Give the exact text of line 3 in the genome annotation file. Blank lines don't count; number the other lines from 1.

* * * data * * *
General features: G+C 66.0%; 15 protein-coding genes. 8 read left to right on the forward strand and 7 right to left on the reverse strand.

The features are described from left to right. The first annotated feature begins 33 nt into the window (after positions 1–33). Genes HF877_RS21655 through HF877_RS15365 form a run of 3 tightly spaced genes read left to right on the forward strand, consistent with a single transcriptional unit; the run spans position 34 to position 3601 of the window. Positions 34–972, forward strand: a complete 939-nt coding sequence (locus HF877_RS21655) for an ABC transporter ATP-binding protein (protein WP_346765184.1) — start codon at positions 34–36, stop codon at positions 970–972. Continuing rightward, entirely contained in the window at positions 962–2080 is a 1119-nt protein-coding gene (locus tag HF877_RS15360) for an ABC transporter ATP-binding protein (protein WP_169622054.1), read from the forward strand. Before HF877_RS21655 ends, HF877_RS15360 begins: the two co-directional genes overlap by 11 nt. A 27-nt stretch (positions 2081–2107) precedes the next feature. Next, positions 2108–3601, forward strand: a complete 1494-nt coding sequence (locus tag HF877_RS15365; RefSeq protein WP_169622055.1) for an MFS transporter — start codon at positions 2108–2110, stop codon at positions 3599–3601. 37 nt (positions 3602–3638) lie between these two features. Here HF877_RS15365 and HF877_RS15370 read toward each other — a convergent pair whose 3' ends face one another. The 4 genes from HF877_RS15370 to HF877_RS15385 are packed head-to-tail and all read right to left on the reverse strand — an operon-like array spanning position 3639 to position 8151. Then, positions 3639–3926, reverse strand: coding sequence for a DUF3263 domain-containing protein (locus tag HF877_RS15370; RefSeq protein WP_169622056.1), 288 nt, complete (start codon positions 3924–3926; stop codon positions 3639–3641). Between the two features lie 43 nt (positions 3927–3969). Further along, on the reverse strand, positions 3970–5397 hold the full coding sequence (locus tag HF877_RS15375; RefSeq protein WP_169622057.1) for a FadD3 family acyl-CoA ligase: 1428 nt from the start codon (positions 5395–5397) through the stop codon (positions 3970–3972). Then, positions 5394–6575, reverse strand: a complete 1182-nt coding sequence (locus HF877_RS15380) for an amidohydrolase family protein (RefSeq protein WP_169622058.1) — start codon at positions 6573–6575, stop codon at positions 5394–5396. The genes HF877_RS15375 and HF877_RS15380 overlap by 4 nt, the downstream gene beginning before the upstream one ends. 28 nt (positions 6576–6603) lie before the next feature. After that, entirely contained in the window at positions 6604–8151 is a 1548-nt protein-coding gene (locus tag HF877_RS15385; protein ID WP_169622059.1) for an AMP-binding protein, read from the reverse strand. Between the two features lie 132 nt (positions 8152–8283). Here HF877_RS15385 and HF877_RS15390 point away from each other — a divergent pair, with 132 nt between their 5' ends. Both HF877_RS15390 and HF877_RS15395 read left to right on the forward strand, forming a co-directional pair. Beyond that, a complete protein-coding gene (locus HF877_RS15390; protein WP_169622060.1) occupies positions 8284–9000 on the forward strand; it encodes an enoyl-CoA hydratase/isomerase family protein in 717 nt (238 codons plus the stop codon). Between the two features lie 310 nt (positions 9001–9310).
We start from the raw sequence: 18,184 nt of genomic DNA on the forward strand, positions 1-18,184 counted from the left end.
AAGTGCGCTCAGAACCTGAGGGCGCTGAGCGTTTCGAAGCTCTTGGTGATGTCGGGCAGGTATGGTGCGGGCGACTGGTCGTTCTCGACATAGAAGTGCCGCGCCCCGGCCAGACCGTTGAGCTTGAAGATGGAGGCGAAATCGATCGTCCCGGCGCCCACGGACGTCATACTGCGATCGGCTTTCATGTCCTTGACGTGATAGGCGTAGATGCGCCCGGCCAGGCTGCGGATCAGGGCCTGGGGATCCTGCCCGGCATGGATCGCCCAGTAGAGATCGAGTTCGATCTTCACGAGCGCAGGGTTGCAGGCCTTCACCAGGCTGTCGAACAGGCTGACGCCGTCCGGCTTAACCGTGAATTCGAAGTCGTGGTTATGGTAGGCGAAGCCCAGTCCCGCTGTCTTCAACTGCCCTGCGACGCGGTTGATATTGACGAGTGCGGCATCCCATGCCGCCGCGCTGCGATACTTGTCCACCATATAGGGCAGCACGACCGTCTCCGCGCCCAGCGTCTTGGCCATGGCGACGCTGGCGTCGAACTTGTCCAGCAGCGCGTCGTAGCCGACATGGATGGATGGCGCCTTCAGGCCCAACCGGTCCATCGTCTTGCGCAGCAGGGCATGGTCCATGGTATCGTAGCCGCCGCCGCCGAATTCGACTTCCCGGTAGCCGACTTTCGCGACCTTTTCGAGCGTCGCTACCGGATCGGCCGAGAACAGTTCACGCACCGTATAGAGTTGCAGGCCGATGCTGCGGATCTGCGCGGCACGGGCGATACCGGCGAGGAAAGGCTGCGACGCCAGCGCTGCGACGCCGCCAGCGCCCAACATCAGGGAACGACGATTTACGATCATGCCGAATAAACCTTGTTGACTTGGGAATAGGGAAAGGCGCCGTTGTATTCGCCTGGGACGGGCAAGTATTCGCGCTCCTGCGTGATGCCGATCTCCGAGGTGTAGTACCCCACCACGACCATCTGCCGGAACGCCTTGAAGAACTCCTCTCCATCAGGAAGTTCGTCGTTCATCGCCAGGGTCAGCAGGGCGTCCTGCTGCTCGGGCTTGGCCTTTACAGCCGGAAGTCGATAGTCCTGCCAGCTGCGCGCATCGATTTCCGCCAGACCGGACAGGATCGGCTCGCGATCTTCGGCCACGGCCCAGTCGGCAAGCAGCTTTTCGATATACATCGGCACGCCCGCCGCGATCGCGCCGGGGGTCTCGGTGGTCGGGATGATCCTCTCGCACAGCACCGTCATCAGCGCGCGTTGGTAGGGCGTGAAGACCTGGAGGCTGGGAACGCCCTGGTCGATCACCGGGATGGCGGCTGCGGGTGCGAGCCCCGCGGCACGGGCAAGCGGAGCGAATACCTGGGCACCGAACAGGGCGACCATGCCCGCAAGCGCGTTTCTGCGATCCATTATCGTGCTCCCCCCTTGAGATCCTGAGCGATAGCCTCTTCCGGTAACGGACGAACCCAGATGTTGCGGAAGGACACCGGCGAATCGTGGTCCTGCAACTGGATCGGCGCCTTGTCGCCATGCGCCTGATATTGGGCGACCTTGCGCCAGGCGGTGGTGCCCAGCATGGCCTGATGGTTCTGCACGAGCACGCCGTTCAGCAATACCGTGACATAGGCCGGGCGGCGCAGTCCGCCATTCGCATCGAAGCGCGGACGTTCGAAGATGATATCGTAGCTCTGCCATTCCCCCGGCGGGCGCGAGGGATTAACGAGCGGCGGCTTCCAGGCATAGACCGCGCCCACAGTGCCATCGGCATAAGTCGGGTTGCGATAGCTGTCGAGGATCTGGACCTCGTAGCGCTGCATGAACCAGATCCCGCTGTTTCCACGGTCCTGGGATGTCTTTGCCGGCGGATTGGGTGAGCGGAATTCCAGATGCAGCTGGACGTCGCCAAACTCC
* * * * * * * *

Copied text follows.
We start from the raw sequence: 18,184 nt of genomic DNA on the forward strand, positions 1-18,184 counted from the left end.